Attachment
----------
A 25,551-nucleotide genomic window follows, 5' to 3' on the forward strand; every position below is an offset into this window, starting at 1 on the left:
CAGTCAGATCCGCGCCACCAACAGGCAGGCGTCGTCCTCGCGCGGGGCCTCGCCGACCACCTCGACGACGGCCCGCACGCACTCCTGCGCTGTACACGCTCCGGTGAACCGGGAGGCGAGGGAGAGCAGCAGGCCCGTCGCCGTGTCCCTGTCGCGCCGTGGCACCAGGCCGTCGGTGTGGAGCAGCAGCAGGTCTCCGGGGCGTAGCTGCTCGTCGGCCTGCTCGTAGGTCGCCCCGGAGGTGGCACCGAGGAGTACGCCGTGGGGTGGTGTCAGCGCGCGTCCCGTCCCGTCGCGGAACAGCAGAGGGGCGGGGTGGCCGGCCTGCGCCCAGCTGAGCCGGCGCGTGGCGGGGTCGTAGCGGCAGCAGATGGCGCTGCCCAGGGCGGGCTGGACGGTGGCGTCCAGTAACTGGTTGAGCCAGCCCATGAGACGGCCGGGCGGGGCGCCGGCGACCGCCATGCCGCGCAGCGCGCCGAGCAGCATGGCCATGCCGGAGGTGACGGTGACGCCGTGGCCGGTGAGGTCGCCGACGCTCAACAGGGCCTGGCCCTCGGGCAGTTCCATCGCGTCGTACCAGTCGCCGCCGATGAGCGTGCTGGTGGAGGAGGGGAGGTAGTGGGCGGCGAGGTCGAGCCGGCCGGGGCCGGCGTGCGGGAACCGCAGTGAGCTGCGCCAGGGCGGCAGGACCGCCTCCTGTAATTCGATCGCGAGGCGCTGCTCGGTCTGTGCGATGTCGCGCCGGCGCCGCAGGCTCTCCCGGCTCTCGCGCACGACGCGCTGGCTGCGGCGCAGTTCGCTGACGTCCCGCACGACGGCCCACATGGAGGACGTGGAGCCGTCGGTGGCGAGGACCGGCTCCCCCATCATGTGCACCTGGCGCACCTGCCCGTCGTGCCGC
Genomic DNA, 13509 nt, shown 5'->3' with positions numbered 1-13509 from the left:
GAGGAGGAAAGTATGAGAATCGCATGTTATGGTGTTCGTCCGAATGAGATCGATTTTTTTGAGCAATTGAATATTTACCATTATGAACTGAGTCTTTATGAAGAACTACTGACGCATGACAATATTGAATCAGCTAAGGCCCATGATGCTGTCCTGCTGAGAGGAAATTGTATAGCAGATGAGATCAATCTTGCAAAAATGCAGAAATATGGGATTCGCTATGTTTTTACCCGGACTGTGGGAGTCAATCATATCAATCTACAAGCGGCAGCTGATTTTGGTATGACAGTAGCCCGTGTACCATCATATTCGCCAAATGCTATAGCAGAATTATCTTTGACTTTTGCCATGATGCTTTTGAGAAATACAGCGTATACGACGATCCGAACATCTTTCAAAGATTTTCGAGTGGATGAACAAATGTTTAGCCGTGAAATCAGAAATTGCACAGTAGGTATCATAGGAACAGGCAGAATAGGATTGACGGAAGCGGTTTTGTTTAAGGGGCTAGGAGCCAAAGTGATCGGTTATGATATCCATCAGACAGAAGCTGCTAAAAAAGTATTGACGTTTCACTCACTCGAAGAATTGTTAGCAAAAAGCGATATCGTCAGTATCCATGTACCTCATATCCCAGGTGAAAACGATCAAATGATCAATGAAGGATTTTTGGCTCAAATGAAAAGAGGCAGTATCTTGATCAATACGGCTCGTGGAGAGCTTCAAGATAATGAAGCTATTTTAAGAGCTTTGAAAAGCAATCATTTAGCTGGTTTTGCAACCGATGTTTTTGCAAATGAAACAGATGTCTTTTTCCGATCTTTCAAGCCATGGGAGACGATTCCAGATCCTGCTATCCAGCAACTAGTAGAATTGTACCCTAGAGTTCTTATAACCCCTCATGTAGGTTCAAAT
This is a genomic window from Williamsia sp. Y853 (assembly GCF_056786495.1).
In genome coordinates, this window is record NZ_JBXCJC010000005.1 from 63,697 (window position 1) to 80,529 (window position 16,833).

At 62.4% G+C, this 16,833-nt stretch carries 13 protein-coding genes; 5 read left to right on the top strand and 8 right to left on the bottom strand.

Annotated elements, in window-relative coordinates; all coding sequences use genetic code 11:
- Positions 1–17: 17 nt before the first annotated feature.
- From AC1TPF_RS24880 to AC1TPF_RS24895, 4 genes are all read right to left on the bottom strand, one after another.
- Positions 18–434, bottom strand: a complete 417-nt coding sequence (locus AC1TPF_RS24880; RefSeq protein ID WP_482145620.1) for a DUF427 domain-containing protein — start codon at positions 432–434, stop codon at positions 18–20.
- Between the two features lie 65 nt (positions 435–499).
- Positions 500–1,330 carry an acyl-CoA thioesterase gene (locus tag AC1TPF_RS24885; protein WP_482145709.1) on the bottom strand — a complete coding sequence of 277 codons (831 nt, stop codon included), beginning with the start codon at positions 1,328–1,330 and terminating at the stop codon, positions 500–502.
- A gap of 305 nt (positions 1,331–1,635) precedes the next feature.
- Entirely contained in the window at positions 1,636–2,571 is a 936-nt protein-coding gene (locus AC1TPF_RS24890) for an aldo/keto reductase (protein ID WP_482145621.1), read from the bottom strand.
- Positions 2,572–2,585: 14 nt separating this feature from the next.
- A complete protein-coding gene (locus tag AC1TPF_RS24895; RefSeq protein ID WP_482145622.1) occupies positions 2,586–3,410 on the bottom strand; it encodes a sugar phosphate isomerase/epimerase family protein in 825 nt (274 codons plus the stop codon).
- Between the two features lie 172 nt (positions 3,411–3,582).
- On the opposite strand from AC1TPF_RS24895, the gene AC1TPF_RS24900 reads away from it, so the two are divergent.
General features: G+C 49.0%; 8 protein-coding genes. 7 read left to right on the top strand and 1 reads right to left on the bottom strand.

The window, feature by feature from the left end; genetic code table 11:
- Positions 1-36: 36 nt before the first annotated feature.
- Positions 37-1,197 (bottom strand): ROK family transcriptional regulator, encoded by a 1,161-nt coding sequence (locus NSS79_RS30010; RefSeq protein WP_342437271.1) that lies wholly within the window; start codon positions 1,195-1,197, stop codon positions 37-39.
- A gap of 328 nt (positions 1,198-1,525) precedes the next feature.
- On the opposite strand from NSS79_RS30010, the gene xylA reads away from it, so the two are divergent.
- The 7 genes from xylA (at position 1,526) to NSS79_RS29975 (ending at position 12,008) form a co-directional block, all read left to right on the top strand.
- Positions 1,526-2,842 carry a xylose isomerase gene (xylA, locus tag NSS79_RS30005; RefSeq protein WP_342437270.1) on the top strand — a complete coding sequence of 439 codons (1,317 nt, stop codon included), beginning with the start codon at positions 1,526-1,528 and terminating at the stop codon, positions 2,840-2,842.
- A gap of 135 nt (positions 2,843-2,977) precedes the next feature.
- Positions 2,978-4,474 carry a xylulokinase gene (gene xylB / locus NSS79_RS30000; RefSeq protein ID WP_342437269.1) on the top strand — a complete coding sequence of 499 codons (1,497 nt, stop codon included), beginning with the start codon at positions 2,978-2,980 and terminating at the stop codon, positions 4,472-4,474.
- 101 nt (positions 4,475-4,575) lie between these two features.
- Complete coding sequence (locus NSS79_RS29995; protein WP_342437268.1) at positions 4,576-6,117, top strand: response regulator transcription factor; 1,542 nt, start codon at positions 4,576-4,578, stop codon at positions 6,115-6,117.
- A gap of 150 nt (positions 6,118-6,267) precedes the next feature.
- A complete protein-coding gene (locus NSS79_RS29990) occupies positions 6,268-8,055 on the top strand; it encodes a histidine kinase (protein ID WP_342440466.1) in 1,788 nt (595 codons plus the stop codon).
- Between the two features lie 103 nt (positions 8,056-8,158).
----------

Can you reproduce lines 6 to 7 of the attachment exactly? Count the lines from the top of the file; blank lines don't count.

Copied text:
In genome coordinates, this window is record NZ_JBXCJC010000005.1 from 63,697 (window position 1) to 80,529 (window position 16,833).

At 62.4% G+C, this 16,833-nt stretch carries 13 protein-coding genes; 5 read left to right on the top strand and 8 right to left on the bottom strand.